Unrecognized Pulmonary Venous Desaturation Early After Norwood Palliation Confounds Q̇p:Q̇s Assessment and Compromises Oxygen Delivery
Background—Hemodynamic stability after Norwood palliation often requires manipulation of pulmonary vascular resistance to alter the pulmonary-to-systemic blood flow ratio (Q̇p:Q̇s). Q̇p:Q̇s is often estimated from arterial saturation (Sao2), a practice based on 2 untested assumptions: constant systemic arteriovenous O2 difference and normal pulmonary venous saturation.
Methods and Results—In 12 patients early (≤3 days) after Norwood palliation, simultaneous arterial, superior vena caval (Ssvco2), and pulmonary venous (Spvo2) oximetry was used to test whether Sao2 accurately predicts Q̇p:Q̇s. Stepwise multiple regression assessed the contributions of Sao2, Ssvco2, and Spvo2 to Q̇p:Q̇s determination. Sao2 correlated weakly with Q̇p:Q̇s (R2=0.08, P<0.05). Inclusion of Ssvco2 and Spvo2 improved Q̇p:Q̇s prediction accuracy. Pulmonary venous desaturation (Spvo2 <95%) was observed frequently (30%), especially at Fio2 ≤0.21, but normalized with higher Fio2 or PEEP in all patients. In 6 patients, Fio2 was increased incrementally from 0.17 to 0.50 to determine whether this was an effective means to manipulate Q̇p:Q̇s. Q̇p:Q̇s failed to change predictably with increased Fio2. In 5 of 6 patients, however, higher Spvo2 and Sao2 enhanced systemic oxygen delivery, as demonstrated by improvement in oxygen extraction.
Conclusions—Sao2 correlated poorly with Q̇p:Q̇s because of variability in Ssvco2 and Spvo2. A novel observation was that pulmonary venous desaturation occurred frequently early after Norwood palliation but normalized with higher Fio2 or PEEP. Because unrecognized pulmonary venous desaturation confounds Q̇p:Q̇s assessment and compromises Sao2 and oxygen delivery, judicious use of inspired oxygen and PEEP may be beneficial in selected patients early after Norwood palliation.
Hemodynamic stability in the early postoperative period after Norwood palliation for hypoplastic left heart syndrome is largely dependent on maintaining a balance between pulmonary blood flow (Q̇p) and systemic blood flow (Q̇s).1 Ventilation strategies that alter pulmonary vascular resistance are routinely used to manipulate the ratio of Q̇p to Q̇s (Q̇p:Q̇s).1 2 Estimation of the Q̇p:Q̇s ratio is thus vitally important for accurate assessment of an unstable hemodynamic state and to determine the effects of interventions designed to alter the Q̇p:Q̇s. It has long been accepted that arterial oxygen saturation (Sao2) is reflective of Q̇p:Q̇s after the Norwood operation.2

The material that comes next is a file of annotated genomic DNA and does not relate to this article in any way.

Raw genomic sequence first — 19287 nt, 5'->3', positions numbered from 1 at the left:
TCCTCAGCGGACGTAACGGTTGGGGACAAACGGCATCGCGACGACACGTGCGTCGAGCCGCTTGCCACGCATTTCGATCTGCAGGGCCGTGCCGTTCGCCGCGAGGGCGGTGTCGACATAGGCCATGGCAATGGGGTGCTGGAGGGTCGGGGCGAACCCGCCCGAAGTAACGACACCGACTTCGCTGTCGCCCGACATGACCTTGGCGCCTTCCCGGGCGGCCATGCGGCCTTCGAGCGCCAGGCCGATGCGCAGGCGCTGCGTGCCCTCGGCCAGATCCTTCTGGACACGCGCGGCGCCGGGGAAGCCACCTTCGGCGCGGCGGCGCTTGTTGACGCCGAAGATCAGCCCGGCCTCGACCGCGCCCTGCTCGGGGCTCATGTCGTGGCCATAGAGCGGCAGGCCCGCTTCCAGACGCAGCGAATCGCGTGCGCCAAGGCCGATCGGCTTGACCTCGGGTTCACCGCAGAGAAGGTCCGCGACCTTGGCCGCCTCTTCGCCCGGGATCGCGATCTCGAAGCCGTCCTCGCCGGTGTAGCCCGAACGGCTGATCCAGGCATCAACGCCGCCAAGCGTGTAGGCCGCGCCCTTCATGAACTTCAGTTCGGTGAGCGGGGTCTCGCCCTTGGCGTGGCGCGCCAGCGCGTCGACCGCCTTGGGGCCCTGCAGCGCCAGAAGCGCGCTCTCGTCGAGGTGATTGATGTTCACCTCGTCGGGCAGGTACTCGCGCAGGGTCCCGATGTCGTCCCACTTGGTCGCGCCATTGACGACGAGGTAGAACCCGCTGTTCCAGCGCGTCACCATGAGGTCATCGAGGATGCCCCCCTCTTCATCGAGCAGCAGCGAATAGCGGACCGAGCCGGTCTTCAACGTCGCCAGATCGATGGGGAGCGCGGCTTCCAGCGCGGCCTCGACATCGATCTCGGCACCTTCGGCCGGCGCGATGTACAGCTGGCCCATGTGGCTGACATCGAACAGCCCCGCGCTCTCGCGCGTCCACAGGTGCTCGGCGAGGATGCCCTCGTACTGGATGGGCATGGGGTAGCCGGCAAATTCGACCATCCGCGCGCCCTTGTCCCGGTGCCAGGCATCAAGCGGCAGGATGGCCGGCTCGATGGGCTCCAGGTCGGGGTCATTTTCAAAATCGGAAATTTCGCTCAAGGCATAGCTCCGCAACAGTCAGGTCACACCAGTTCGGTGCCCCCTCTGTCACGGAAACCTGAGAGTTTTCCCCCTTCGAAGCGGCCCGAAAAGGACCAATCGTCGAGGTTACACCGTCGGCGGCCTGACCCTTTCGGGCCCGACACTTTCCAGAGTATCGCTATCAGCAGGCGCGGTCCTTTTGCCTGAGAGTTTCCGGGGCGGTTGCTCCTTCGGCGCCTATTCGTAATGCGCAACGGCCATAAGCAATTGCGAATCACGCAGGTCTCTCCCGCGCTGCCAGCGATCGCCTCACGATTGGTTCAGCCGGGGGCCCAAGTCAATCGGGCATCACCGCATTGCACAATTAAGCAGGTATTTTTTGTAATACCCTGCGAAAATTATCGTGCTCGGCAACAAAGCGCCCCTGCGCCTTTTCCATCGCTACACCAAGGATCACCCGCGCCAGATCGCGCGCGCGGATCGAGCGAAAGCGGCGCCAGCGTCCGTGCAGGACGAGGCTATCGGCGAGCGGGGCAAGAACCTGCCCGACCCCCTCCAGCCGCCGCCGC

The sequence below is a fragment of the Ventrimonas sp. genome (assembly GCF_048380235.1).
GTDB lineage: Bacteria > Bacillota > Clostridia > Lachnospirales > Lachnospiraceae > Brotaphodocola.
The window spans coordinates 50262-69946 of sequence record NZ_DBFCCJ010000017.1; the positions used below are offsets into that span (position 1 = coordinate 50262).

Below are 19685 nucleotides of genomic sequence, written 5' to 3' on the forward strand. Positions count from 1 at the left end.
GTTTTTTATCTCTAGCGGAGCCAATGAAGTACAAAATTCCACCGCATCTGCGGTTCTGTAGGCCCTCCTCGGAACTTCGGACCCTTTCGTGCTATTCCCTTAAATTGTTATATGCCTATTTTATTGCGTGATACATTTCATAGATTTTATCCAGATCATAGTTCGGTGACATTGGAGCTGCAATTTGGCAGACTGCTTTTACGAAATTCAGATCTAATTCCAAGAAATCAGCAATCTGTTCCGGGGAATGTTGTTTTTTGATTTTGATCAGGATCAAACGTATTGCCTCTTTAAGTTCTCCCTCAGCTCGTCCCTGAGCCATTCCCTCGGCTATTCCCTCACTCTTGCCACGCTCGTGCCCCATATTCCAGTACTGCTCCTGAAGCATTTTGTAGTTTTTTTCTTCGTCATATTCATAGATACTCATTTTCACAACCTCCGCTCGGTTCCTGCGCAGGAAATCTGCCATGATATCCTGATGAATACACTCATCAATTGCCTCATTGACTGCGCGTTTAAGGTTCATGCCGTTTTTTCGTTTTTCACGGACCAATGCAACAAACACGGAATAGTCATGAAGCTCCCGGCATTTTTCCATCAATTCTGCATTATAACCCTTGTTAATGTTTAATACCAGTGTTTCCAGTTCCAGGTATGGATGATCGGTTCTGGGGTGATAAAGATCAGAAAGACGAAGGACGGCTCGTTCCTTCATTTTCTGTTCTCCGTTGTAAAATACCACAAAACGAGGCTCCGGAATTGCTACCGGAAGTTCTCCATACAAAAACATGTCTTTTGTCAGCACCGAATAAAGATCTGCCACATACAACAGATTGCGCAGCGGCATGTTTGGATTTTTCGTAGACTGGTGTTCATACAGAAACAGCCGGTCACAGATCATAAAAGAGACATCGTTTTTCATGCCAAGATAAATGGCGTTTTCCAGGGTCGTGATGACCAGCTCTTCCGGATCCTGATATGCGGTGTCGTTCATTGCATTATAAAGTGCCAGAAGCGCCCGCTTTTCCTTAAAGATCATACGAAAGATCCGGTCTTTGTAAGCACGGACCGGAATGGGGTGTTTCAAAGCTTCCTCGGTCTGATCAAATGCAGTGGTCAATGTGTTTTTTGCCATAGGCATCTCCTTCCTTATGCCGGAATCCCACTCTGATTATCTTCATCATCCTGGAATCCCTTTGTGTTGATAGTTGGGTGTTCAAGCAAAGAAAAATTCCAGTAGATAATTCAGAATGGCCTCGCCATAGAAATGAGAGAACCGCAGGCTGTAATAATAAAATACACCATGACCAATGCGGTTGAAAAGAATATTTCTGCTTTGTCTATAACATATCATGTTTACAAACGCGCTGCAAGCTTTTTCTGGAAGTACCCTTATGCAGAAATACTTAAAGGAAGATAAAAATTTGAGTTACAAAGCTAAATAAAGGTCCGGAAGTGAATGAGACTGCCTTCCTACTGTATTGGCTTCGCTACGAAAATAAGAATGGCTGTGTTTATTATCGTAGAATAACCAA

The assertion that Q̇p:Q̇s can be estimated from Sao2 alone in single-ventricle physiology is based on a simplification of the Fick equation that is not well founded. Because Q̇p is supplied by a systemic-to–pulmonary artery shunt, pulmonary and systemic arterial oxygen saturations are equivalent, so that Q̇p:Q̇s can be calculated as Q̇p:Q̇s=(Sao2−Smvo2)/(Spvo2−Sao2), where mv is mixed-venous and pv pulmonary venous. This equation has been further simplified on the basis of 2 untested assumptions: (1) that systemic arteriovenous oxygen saturation difference (ΔA-V O2) is constant (commonly assumed to be ≈25), and (2) that the pulmonary venous (PV) blood is fully oxygen saturated (ie, Spvo2≥95%).1 These assumptions yield the simplified equation: Q̇p:Q̇s=25/(95−Sao2). This equation has been used to estimate Q̇p:Q̇s from Sao2 alone.
The ability to determine Q̇p:Q̇s from Sao2 is highly desirable, given the ease with which Sao2 can be obtained in clinical practice. The assumptions that underlie this simplified Fick equation may be false, however, in the immediate postoperative Norwood period. ΔA-V O2 will be significantly greater than 25 if systemic blood flow is low, a common occurrence in the postoperative period. Rossi and colleagues3 4 reported the importance of monitoring superior vena cava (SVC) oxygen saturation (Ssvco2) after Norwood palliation as a means of assessing Q̇s. The assumption that PV blood is fully saturated has never been tested in the postoperative Norwood circulation; however, it is a potentially dangerous assumption, given the routine use of minimal inspired oxygen (even subambient oxygen) and controlled hypercarbia in postoperative management of these infants. Failure to account for a decrease in Spvo2 will result in an important underestimation of Q̇p:Q̇s based on Sao2 alone. If reduced levels of inspired oxygen result in PV desaturation without a significant decrease in Q̇p:Q̇s, the associated decrease in Sao2 may be detrimental to overall systemic oxygen delivery.
The purpose of this study was to use simultaneous oximetry of arterial, SVC, and PV blood to test the hypothesis that Sao2 alone is an accurate predictor of Q̇p:Q̇s in the early postoperative Norwood circulation. We thus hoped to evaluate the validity of common assumptions regarding ΔA-V O2 and Spvo2 in postoperative Norwood patients. A second aim was to determine whether changes in fraction inspired oxygen (Fio2) are an effective means to alter Q̇p:Q̇s.
Infants with single-ventricle anatomy and aortic arch obstruction undergoing stage I Norwood palliation with functional SVC and PV catheters were eligible for inclusion. These catheters are routinely placed intraoperatively during the Norwood procedure at our institution. Exclusion criteria included weight <2 kg, clinical or radiographic evidence of pulmonary disease, or the inability to draw samples from SVC or PV catheters. The study was approved by the Institutional Review Board of Children’s Hospital Medical Center, and informed consent was obtained from a parent or legal guardian before the study.